Outdoor Etiquette


Photo: Destination SydkystDanmark

Lately Danes have flocked to the countryside like never before. That’s great news, but every now and then people don’t treat nature kindly, and that NATURALLY needs to stop right now.

Ever since the coronavirus closed the country overnight, Danes have been seeking refuge in nature. The outdoors are always open, and a record number have traded their fitness classes and cinema evenings for a brisk walk and a night under the stars. According to Nature Agency records, the number of visitors at certain natural sites on Zealand and Møn has more than tripled. And that’s just great!

But there seems to be a need for some basic guidance on the do’s and don’ts of outdoor life.

Here’s your beginner’s guide to outdoor etiquette.

Go naturstil
Destination SydkystDanmark


Got to go while you’re on the go? That’s an absolute no-go on the trail. No shit, Sherlock, you might be thinking, but some visitors seem content to conduct their business where it’s no one’s business.

If you can’t suppress the urge, squat discretely in a secluded location, bury any remains and cover with leaves or brush. But it’s best to simply squeeze your cheeks together until you can spot a loo. That’s just good business practice.

Go naturstil
Destination SydkystDanmark


It takes nature almost five years to digest a single cigarette butt, and up to a thousand years to swallow a plastic bottle. We want our shelter areas to be a respite from the world’s worries, but sometimes they rather resemble the final days of Glastonbury. Finding your rubbish in nature rubs everyone the wrong way, especially the wild animals who wake up to your paper and plastic in their homes. Throw your rubbish in... you guessed it... the rubbish bin. The same applies to your dog’s little legacies.  That’s easy peasy lemon squeezy!

Psst... do nature a favour and keep a baggie at the ready – any stroll can be a litter pick.

Go naturstil
Destination SydkystDanmark


Mosquitos and creepy crawlers? No problem. Danes have been bitten by the camping bug. But you can’t pitch your tent just anywhere. Tent camping is allowed at more than 1,000 camping and shelter sites on public woodlands or in one of the 275 forests designated for ‘free tenting’. So you can count your sheep with a clear conscience.

Psst... You may only stay for one night in the same place. It is forbidden to pitch a tent on the beach, but you’re welcome to sleep under the stars.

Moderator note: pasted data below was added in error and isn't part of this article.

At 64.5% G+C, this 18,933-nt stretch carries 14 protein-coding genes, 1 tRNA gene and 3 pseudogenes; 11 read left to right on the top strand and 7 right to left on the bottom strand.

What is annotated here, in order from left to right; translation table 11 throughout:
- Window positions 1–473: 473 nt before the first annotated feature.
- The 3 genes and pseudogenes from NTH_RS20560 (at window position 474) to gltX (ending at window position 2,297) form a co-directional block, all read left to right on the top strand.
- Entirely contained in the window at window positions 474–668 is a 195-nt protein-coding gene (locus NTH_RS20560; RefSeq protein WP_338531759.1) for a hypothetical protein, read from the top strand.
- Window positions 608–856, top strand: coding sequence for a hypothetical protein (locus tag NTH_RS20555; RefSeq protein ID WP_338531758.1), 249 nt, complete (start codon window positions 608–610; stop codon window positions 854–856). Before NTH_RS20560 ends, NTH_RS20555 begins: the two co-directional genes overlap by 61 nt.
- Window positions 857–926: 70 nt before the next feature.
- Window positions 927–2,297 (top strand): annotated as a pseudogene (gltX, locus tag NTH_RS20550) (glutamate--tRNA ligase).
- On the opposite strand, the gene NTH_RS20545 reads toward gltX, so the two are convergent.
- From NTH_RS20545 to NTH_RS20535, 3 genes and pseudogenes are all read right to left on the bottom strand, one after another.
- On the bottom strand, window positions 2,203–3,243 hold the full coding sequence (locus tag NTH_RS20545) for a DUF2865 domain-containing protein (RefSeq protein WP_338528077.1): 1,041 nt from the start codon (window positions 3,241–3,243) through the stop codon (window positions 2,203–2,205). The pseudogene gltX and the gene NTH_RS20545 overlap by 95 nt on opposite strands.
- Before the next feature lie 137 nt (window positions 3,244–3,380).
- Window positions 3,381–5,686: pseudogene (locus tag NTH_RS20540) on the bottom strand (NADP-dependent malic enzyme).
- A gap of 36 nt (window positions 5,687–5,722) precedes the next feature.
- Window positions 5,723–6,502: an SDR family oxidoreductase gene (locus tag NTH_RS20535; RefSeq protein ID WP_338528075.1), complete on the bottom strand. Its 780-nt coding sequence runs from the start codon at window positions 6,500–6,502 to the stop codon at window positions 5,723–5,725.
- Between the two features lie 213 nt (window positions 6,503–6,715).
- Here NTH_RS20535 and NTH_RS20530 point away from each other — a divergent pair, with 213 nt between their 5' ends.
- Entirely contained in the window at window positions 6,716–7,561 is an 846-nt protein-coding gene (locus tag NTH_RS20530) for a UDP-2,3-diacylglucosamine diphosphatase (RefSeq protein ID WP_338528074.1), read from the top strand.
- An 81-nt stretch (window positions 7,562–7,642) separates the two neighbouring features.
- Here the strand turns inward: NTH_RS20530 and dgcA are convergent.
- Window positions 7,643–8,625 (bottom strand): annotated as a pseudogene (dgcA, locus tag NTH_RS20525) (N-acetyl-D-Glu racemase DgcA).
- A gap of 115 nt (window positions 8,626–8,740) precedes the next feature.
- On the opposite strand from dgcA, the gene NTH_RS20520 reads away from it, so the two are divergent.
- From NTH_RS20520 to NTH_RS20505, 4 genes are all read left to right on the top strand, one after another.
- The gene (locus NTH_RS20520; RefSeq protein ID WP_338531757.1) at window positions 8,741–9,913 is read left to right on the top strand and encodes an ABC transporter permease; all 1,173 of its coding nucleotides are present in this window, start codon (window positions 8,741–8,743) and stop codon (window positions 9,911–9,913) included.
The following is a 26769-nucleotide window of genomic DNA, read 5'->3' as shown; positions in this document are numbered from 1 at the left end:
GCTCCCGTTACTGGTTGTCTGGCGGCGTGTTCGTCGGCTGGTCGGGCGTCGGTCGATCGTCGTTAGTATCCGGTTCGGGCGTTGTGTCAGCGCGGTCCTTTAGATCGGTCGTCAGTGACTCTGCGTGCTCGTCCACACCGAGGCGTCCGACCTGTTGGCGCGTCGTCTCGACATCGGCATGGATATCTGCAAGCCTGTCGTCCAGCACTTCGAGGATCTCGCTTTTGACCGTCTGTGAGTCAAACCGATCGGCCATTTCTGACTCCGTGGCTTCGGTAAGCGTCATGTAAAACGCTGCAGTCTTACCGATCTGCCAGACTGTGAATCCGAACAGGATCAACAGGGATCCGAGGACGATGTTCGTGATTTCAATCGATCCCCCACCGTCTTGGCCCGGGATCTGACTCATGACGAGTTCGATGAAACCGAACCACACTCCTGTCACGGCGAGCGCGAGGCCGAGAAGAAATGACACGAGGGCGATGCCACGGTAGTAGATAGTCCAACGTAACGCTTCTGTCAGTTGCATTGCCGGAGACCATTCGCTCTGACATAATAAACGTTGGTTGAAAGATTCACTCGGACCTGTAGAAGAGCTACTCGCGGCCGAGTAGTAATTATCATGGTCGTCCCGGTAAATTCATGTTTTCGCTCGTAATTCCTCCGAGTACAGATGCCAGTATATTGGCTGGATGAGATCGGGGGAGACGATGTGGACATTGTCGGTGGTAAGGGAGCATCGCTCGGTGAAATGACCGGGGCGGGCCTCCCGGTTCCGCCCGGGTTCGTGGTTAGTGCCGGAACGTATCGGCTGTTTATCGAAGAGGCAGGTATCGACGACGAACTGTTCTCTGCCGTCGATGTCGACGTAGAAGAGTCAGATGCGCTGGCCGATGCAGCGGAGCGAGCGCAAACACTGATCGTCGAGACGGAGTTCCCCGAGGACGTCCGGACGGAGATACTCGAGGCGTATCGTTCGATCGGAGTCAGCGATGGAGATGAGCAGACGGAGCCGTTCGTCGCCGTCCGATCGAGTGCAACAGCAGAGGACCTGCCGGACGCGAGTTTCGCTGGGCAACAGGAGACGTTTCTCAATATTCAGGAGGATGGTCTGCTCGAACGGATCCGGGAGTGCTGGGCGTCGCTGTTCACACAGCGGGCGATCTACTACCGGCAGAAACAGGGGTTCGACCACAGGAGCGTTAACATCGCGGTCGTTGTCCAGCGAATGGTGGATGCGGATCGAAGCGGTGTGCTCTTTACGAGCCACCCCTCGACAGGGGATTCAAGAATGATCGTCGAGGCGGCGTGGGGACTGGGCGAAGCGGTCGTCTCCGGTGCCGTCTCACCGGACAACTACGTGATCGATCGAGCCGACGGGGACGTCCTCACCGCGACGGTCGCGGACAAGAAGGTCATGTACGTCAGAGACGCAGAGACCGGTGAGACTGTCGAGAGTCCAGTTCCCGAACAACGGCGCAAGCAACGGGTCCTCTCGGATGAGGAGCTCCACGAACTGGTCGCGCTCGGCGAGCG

Go naturstil
Destination SydkystDanmark


With top speeds of up to 140 km/h, drones are losing no time dominating the skies. The small propeller-craft have quickly found wide acceptance – for good reason. But

drones can be a nuisance, especially to breeding birds like the peregrine falcons that frequent steep cliffs and slopes and are easily confused by the droning buzz and unfamiliar silhouette.

As a responsible drone pilot you should only fly in authorised areas, always maintain sight of your drone, and keep a respectful distance from birds and any other two- or four-legged friends.

Go naturstil
Destination SydkystDanmark


The clubs have been closed and we haven’t exactly been active in our activewear... But even though the pandemic has been short on instagrammable moments, resist the temptation to pursue the perfect selfie with nature’s fluffy friends. Seals on the sandbank, stags in the forest, storks on the meadow – none of them care to be the star of your instagram story.

The truth is, wild animals just want to be left alone and are happy to leave the duck face to you.

Go naturstil
Destination SydkystDanmark


Shhh, keep it down! Noise and commotion are a nuisance to many of nature’s wild animals and can even destroy entire ecosystems. Our noise simply has no place in nature – it startles small creatures, disturbs birds’ calls and renders prey defenceless against lurking predators.

So next time you head out to soak up the soothing sounds of nature, leave the bluetooth speaker at home, set your mobile to silent and channel your inner ninja.

Go naturstil
Destination SydkystDanmark


...but when out and about in nature, your dog should be on a leash, even if ‘they wouldn’t harm a fly’. Nature is the domain of wild animals. Loose dogs scare and stress young hares, ground-nesting birds and wild-game, and small children can catch a fright from even the tamest terrier.

So keep your furry four-legged friend on a leash – and your pooper scooper at the ready.

Go Naturstil
Destination SydkystDanmark


Do you want the 7 tips for outdoor etiquette on the go? 

Did you know...

...that most of nature is open 24 hours a day? Privately-owned forests are no place for night-owls though, and are closed from sunset until 6am.


...that you are free to fill your brown-bag with berries, mushrooms or other wilderness delicacies?

In state-owned natural areas you may forage everywhere, but in privately-owned forests you may only pick what you can reach from the road or path. On beaches you may collect what fits in your hands.

...that open fires are allowed in forests only at designated fire and camping sites? The beach edge is perfect for a smaller bonfire. Be sure to extinguish the fire completely before you leave, and remember to protect the paws of animals and humans alike by never covering glowing embers with sand.


...that the Danish coast belongs to everyone? So you can catch a wave even on privately owned beaches, just as you are allowed to bathe and swim freely in publicly-owned lakes.


...that it is forbidden to leave the path or road in privately-owned forests? On public woodlands you may walk – but not cycle – freely on the forest floor.

This project is supported by: